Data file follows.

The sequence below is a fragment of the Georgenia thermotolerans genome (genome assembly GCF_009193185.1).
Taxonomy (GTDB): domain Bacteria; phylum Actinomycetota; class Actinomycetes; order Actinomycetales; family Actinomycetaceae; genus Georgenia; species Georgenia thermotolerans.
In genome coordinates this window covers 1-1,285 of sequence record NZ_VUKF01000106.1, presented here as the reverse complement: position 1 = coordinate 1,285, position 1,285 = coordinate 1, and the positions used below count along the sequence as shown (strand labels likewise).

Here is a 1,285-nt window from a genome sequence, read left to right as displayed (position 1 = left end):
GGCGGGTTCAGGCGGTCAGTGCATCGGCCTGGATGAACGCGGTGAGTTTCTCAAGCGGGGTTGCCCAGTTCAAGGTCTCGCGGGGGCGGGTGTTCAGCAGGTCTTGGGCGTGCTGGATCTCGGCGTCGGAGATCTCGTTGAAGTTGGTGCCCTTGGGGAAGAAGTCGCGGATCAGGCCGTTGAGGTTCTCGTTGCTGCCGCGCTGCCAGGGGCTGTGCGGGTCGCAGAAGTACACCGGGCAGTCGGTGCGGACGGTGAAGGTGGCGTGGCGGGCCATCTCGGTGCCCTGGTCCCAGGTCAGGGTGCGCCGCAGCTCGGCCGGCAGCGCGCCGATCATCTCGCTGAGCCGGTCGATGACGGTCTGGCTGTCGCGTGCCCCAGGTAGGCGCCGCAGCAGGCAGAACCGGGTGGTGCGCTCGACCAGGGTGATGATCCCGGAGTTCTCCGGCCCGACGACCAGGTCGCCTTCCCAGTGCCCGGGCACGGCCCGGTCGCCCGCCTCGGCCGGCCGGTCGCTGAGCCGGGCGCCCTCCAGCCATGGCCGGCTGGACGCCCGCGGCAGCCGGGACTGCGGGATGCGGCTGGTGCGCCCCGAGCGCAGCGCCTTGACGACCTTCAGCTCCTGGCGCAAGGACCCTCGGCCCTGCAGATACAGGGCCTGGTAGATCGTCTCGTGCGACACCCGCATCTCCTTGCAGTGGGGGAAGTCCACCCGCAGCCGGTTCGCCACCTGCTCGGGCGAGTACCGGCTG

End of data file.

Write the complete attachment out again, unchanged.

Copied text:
The sequence below is a fragment of the Georgenia thermotolerans genome (genome assembly GCF_009193185.1).
Taxonomy (GTDB): domain Bacteria; phylum Actinomycetota; class Actinomycetes; order Actinomycetales; family Actinomycetaceae; genus Georgenia; species Georgenia thermotolerans.
In genome coordinates this window covers 1-1,285 of sequence record NZ_VUKF01000106.1, presented here as the reverse complement: position 1 = coordinate 1,285, position 1,285 = coordinate 1, and the positions used below count along the sequence as shown (strand labels likewise).

Here is a 1,285-nt window from a genome sequence, read left to right as displayed (position 1 = left end):
GGCGGGTTCAGGCGGTCAGTGCATCGGCCTGGATGAACGCGGTGAGTTTCTCAAGCGGGGTTGCCCAGTTCAAGGTCTCGCGGGGGCGGGTGTTCAGCAGGTCTTGGGCGTGCTGGATCTCGGCGTCGGAGATCTCGTTGAAGTTGGTGCCCTTGGGGAAGAAGTCGCGGATCAGGCCGTTGAGGTTCTCGTTGCTGCCGCGCTGCCAGGGGCTGTGCGGGTCGCAGAAGTACACCGGGCAGTCGGTGCGGACGGTGAAGGTGGCGTGGCGGGCCATCTCGGTGCCCTGGTCCCAGGTCAGGGTGCGCCGCAGCTCGGCCGGCAGCGCGCCGATCATCTCGCTGAGCCGGTCGATGACGGTCTGGCTGTCGCGTGCCCCAGGTAGGCGCCGCAGCAGGCAGAACCGGGTGGTGCGCTCGACCAGGGTGATGATCCCGGAGTTCTCCGGCCCGACGACCAGGTCGCCTTCCCAGTGCCCGGGCACGGCCCGGTCGCCCGCCTCGGCCGGCCGGTCGCTGAGCCGGGCGCCCTCCAGCCATGGCCGGCTGGACGCCCGCGGCAGCCGGGACTGCGGGATGCGGCTGGTGCGCCCCGAGCGCAGCGCCTTGACGACCTTCAGCTCCTGGCGCAAGGACCCTCGGCCCTGCAGATACAGGGCCTGGTAGATCGTCTCGTGCGACACCCGCATCTCCTTGCAGTGGGGGAAGTCCACCCGCAGCCGGTTCGCCACCTGCTCGGGCGAGTACCGGCTG